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Oregonians contemplate the increasing likelihood that Roe v. Wade will be overturned

While some people are terrified at the prospect of losing abortion rights, others say they've been waiting for this for decades.

PORTLAND, Ore. — It's a controversial topic, one that had many people in Portland talking on Tuesday. The day prior, Politico published a draft opinion from the Supreme Court, suggesting that the court's conservative majority is in favor of overturning Roe v. Wade, the 1973 case that legalized abortion nationwide.

Chief Justice John Roberts later confirmed the document's legitimacy, but called the leak an "egregious breach of trust." 

The draft opinion does not represent a final decision, but that's not stopping Portland abortion rights advocates from bracing for what could happen if Roe v. Wade is overturned.

RELATED: Abortion jumps to center stage in race for Oregon governor

"When we think about clamping down on access, we are basically seeing folks who are in elected office use that power to impose judgment — and for folks who are pregnant, we don't know the circumstances," said Christel Allen, the executive director of Pro-Choice Oregon.

Allen told KGW that abortion rights impact more than just women.

"Abortion care is healthcare and it really does impact all of us, all of our families," she said.

Allen's perspective is backed by Oregon's own longstanding laws and policies, but there are others in the state applauding the Supreme Court's draft decision.

RELATED: Inslee, elected leaders attend abortion-rights rally in Seattle

"For pro-life Oregonians and Americans across the country this is what we've been hoping for since 1973," said Lois Anderson, who runs Oregon Right to Life. 

Governor Kate Brown expressed her opinion on Twitter, saying that all Americans should have access to abortion, "full stop."

Senator Ron Wyden released this statement:

"The Republican party has set the stage for a total erosion of Americans’ constitutional rights. They have made clear they won't stop at gutting the right for a woman to make decisions about her own body. Republicans know that the majority of Americans don’t support eroding fundamental rights like privacy, so instead, they packed the Supreme Court with right-wing extremists willing to do their dirty work behind closed doors.

"This is a five alarm fire. If this is the final decision, the United States will be one of a handful of countries in the world moving backwards on women’s rights. The overturning of Roe would mark a devastating loss of constitutionally guaranteed bodily autonomy and privacy for more than half of America.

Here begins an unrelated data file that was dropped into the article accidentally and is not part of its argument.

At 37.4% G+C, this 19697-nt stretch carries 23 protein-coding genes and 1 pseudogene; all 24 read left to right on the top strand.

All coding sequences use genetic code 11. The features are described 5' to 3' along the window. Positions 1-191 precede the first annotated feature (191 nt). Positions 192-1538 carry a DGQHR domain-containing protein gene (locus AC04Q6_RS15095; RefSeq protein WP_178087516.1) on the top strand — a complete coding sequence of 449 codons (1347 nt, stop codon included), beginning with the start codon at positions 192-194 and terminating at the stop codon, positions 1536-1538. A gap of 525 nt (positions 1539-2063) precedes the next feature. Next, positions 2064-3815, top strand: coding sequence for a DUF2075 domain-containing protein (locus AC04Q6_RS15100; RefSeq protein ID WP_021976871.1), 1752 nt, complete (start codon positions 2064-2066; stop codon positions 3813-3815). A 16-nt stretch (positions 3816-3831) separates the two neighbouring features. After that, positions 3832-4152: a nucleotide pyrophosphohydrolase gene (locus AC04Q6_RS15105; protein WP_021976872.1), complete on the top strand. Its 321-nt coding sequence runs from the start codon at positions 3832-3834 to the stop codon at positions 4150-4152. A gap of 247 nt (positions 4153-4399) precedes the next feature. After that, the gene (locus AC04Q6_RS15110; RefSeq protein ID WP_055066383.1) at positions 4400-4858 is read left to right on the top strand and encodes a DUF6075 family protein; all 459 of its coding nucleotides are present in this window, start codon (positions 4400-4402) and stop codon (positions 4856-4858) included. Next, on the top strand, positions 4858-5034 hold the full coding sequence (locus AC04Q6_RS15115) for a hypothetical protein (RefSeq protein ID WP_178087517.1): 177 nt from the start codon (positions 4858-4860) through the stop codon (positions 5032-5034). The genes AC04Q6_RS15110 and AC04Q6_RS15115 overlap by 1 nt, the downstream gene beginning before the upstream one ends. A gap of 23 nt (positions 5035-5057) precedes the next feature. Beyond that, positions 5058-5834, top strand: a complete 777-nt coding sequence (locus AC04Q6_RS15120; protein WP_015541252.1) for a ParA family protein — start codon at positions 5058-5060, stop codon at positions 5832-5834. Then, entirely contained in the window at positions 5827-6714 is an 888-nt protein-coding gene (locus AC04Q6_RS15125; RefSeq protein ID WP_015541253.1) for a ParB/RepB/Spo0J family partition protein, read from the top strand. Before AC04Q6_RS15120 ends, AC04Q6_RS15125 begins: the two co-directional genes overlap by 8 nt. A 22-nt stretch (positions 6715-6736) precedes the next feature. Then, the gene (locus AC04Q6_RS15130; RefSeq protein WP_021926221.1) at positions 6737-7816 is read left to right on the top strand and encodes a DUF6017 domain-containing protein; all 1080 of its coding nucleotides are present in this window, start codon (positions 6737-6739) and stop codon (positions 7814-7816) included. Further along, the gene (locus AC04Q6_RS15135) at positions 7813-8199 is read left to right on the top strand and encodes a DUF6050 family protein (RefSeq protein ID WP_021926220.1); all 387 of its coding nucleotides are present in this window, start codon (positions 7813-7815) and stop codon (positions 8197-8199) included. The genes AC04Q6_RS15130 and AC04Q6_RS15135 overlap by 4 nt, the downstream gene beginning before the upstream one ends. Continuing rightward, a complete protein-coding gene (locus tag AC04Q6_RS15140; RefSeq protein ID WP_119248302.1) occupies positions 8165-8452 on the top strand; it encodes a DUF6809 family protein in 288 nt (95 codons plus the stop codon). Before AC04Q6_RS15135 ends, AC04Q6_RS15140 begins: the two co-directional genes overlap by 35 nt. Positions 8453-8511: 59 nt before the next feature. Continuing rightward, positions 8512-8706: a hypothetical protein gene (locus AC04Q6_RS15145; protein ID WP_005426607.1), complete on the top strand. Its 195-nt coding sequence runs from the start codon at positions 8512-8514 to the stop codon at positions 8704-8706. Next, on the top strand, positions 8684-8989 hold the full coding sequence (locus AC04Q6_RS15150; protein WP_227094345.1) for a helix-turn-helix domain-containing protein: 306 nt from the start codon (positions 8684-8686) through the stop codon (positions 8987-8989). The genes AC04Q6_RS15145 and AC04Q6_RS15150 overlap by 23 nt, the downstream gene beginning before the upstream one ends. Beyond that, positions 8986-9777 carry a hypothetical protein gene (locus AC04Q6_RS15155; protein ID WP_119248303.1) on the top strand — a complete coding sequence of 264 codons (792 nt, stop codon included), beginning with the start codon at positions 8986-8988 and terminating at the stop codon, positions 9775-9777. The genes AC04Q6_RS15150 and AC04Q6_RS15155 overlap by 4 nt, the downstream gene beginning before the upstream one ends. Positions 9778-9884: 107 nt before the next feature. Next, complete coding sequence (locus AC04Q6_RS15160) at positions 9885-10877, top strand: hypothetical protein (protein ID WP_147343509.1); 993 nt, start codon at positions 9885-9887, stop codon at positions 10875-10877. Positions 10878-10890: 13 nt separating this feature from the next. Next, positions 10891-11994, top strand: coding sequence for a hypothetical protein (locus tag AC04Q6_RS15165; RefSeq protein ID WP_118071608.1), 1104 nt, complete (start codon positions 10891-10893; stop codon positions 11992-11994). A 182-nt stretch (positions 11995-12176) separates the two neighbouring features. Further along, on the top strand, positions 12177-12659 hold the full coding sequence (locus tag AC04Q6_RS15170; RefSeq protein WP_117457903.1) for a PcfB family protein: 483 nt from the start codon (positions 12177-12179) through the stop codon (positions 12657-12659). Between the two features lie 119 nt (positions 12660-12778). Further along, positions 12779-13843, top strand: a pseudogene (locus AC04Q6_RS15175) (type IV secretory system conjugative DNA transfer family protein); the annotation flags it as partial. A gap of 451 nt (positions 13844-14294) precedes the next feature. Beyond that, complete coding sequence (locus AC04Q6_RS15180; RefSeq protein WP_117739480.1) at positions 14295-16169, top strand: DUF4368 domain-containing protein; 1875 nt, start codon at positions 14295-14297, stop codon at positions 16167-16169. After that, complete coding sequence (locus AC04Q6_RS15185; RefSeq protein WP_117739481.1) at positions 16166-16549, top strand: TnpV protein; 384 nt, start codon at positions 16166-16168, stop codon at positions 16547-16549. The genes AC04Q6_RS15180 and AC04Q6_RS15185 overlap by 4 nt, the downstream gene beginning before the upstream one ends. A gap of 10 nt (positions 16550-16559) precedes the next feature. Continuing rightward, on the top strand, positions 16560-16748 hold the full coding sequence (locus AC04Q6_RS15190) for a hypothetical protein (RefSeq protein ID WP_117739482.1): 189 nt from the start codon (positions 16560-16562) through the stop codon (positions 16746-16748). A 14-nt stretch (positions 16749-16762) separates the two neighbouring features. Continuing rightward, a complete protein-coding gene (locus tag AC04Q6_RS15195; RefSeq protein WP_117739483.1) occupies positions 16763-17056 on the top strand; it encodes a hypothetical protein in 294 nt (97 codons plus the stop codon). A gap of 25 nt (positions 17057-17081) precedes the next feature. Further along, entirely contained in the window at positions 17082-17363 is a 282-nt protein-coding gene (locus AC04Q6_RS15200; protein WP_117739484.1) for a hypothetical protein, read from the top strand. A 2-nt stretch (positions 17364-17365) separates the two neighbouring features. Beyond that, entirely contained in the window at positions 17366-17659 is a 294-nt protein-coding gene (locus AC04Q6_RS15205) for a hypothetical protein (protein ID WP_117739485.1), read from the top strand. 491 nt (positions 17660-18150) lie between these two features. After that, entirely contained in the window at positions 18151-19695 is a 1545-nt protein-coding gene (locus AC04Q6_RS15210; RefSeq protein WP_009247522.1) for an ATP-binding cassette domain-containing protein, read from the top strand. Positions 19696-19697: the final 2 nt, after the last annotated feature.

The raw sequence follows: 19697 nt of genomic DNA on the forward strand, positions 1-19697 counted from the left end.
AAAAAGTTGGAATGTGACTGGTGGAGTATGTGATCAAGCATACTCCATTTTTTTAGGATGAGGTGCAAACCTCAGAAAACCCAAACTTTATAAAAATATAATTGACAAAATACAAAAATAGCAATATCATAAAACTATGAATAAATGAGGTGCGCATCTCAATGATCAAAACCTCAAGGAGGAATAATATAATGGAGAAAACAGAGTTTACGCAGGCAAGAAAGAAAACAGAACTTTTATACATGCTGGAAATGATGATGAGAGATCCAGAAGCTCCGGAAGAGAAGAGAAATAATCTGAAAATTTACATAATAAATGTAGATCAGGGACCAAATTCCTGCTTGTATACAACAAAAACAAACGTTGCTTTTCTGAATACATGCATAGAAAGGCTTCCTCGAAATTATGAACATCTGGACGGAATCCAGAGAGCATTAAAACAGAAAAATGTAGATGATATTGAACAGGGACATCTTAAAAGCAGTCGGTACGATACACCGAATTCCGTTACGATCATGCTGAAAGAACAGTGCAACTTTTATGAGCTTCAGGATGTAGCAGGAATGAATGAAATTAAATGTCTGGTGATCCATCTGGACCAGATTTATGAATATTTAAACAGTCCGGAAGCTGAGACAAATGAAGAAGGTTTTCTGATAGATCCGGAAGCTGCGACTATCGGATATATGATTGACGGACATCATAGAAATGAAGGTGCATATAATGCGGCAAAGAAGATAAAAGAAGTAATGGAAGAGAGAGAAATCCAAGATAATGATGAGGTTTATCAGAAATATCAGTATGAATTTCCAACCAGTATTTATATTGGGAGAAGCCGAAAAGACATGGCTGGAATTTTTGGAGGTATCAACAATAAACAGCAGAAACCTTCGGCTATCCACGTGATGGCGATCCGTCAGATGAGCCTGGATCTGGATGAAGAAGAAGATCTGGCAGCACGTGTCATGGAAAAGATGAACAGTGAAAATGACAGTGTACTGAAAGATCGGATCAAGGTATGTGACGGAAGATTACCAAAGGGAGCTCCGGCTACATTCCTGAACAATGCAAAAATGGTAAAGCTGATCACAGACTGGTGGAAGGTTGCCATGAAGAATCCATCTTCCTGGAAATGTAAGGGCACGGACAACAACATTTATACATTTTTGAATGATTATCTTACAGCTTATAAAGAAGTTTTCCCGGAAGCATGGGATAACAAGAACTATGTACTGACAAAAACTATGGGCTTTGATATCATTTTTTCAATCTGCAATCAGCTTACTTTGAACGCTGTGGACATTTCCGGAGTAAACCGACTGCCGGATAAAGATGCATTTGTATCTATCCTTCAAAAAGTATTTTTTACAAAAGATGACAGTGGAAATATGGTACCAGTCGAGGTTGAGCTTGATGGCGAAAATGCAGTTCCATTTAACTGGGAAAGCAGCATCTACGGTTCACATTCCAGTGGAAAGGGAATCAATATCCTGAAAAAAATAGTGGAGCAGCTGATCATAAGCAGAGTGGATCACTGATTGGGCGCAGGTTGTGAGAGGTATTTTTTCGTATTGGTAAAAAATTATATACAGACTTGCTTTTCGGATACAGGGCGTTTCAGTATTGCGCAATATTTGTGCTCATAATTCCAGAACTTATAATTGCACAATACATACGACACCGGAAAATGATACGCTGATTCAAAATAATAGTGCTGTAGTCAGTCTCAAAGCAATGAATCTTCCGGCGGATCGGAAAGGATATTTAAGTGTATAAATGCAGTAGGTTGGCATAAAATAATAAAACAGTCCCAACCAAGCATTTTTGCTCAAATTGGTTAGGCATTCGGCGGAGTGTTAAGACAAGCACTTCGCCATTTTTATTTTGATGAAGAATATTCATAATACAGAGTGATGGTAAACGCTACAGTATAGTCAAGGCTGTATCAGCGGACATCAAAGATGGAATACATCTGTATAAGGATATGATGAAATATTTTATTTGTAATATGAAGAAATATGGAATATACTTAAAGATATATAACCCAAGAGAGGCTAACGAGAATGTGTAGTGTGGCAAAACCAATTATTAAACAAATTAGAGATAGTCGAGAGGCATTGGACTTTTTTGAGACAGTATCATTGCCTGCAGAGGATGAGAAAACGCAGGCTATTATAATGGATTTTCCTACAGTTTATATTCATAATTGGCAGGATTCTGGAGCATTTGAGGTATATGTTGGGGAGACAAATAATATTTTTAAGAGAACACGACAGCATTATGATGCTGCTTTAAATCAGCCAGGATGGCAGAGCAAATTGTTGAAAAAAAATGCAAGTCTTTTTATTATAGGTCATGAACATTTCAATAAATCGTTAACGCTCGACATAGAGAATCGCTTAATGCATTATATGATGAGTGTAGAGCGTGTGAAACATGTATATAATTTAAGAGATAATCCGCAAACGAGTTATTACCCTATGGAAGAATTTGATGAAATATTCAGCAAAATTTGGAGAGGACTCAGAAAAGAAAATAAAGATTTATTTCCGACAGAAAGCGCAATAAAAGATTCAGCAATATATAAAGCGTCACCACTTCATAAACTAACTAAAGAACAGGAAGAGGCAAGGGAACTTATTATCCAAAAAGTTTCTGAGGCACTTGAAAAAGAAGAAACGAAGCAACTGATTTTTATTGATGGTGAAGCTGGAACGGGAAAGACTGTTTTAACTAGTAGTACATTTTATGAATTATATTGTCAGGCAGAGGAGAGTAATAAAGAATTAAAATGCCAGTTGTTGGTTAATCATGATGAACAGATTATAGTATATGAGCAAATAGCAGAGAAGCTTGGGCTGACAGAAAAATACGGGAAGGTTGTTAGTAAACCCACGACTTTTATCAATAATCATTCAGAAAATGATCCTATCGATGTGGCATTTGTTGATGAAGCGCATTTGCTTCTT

"Let me be clear: abortion is health care. Ending this protected and established right — a right generations of women have now known and that the overwhelming majority of Americans support — would harm the health, safety, and lives of millions of women and families. This is going to be the fight of our lives, and we must use every tool at our disposal to stop this attack on constitutionally guaranteed rights." 

RELATED: Oregon and Washington would feel ripple effect of a Roe v. Wade reversal

A local clinic where abortions are performed also took to Twitter, reminding people they'll continue to provide those services.

KGW also talked with several Portlanders on the city streets Tuesday who expressed concerns about the draft opinion:

"As a woman — somebody with a uterus — its very scary. I'm pretty terrified about it. I think it sets us back quite a bit," one woman told KGW.

"I believe in everybody's freedom of decision over their own bodies," said Sean Mercer.

Tuesday evening, hundreds of Portlanders took to the streets in demonstrations against the opinion, converging outside of the Mark O. Hatfield federal courthouse downtown and on the Portland State University campus. Many of those at PSU then marched through downtown.

"We cannot risk to lose women's choice," said Irma Murauskas. "I have been fighting this fight since my 20s — so for forty years I've been holding this sign. It never seems to end."

"The part that makes me so angry is that women who have privilege, who end up in states that ban abortion, will still be able to get abortions," explained Megan Lewis. "The problem is poor women, Black and brown women who already face so much marginalization in the healthcare system are going to be further marginalized."

While the leak of the Supreme Court's draft opinion was unexpected, some — like Jennifer Lincoln, a Portland OB-GYN — said they saw the decision to overturn Roe v. Wade coming.

"Abortion is healthcare," said Lincoln, "and when we tell 50% of the population that they are no longer in charge of their bodies, we tell them that they are second-class citizens and we tell them that they are not in charge of what they want to do with their lives."

Credit: PPB

Portland police said some people vandalized coffee shops and government buildings during the demonstrations. According to police, burning material and incendiary devices were thrown at the Mark O. Hatfield U.S. Courthouse, but no injuries were reported and it's unknown if there was any damage.

Police arrested a man on charges of reckless burning and disorderly conduct in the second degree.

Ostensibly, the leaked Supreme Court document does not represent the court's final decision — and the fact that it was leaked is extremely rare, though leaks from the court are not unprecedented. The final ruling is expected no later than the end of June.

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